Maize (Zea mays), known as “corn” by most English-speakers, is a cereal grain domesticated in Mesoamerica and subsequently spread throughout the American continents. Corn, also called maize, is a cereal grass related to wheat, rice, oats, and barley. It is a plant whose food value and wide variety of uses make it the most important crop grown in the United States and one of the most important in the world. In order of world grain production, corn ranks second after wheat and is followed by third-ranking rice. Corn is raised as source of food and food products for people, livestock feed, and industrial products including ceramics, explosives, construction materials, metal molds, paints, paper goods, textiles, industrial alcohols, and ethanol.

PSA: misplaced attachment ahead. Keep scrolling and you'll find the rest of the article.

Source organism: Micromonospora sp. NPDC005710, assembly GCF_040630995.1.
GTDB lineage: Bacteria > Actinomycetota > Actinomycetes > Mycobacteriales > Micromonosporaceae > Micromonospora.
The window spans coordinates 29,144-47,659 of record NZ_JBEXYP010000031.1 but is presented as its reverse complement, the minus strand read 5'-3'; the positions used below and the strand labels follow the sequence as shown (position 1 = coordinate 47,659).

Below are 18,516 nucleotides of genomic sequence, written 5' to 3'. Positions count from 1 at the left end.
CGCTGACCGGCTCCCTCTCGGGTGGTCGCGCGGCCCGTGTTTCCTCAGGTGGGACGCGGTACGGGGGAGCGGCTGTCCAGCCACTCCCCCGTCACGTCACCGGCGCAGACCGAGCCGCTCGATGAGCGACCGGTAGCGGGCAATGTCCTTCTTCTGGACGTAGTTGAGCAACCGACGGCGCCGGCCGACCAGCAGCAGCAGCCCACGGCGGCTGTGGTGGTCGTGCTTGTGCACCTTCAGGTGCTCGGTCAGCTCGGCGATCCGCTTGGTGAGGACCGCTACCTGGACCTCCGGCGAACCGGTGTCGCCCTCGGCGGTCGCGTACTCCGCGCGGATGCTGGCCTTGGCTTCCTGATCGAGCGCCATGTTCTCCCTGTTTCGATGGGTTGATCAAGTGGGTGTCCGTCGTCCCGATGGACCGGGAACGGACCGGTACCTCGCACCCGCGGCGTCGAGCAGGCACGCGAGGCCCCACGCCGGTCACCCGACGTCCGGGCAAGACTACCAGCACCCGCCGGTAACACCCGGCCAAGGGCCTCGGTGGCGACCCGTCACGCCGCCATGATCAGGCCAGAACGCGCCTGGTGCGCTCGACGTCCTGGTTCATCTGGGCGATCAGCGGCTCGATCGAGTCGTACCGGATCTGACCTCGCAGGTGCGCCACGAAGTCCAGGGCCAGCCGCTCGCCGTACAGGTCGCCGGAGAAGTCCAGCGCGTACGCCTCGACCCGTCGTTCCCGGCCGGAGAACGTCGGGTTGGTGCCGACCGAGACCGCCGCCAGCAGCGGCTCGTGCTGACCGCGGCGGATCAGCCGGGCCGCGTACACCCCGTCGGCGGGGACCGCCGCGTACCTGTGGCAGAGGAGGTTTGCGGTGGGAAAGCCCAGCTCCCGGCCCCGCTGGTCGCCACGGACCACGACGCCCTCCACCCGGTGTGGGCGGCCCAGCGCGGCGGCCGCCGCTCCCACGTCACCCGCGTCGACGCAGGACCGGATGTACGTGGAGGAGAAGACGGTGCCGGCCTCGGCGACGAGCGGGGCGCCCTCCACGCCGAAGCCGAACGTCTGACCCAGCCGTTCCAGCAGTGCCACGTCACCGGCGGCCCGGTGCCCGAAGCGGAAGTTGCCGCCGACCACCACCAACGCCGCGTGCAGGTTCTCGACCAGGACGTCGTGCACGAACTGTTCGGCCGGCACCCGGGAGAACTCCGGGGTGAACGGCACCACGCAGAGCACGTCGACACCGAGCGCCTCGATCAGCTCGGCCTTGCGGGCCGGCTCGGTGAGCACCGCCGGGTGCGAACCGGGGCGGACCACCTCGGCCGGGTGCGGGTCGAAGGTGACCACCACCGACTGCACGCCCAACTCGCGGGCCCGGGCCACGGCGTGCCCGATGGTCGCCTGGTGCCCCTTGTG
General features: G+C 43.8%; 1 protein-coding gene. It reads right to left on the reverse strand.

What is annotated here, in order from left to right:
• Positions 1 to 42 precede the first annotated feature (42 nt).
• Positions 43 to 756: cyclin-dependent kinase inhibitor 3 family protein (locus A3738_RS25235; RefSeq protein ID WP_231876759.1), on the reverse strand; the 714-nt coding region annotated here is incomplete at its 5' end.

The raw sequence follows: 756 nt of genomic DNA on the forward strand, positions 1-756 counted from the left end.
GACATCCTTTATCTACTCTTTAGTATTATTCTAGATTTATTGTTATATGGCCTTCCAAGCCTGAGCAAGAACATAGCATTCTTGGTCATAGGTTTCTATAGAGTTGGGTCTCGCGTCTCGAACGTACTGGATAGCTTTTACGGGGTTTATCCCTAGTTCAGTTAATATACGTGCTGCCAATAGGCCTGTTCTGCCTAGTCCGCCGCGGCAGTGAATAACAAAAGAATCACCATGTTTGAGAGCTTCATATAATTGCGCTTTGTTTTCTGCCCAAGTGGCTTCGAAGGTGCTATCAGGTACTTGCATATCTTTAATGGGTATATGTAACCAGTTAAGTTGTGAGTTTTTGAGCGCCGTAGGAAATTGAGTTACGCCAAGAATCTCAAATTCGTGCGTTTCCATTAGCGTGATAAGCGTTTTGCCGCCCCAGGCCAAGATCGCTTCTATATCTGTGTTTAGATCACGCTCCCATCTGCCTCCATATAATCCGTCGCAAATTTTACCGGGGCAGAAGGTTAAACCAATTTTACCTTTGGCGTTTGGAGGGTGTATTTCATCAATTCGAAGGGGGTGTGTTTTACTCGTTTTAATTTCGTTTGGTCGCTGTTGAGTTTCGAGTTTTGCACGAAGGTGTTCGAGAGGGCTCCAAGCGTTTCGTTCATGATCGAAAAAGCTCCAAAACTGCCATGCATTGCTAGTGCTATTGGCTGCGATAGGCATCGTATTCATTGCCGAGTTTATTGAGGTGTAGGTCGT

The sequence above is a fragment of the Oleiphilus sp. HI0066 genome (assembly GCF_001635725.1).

When ground into flour, maize yields more flour, with much less bran, than wheat does. However, it lacks the protein gluten of wheat and, therefore, makes baked goods with poor rising capability and coherence. Corn and cornmeal (corn flour) constitutes a staple food in many regions of the world. Corn meal is made into a thick porridge in many cultures: from the polenta of Italy, the angu of Brazil, of Romania to mush in the U.S. or the food called sadza, nshima, ugali, and mealie pap in Africa. Corn meal is also used as a replacement for wheat flour, to make cornbread and other baked products. Masa (cornmeal treated with lime water) is the main ingredient for tortillas, atole and many other dishes of Mexican food Corn is a tall plant grass that has large ears with many seeds or kernels. These seeds grow in rows on the larger ears and are eaten as a vegetable. Corn is grown as food for both people and animals.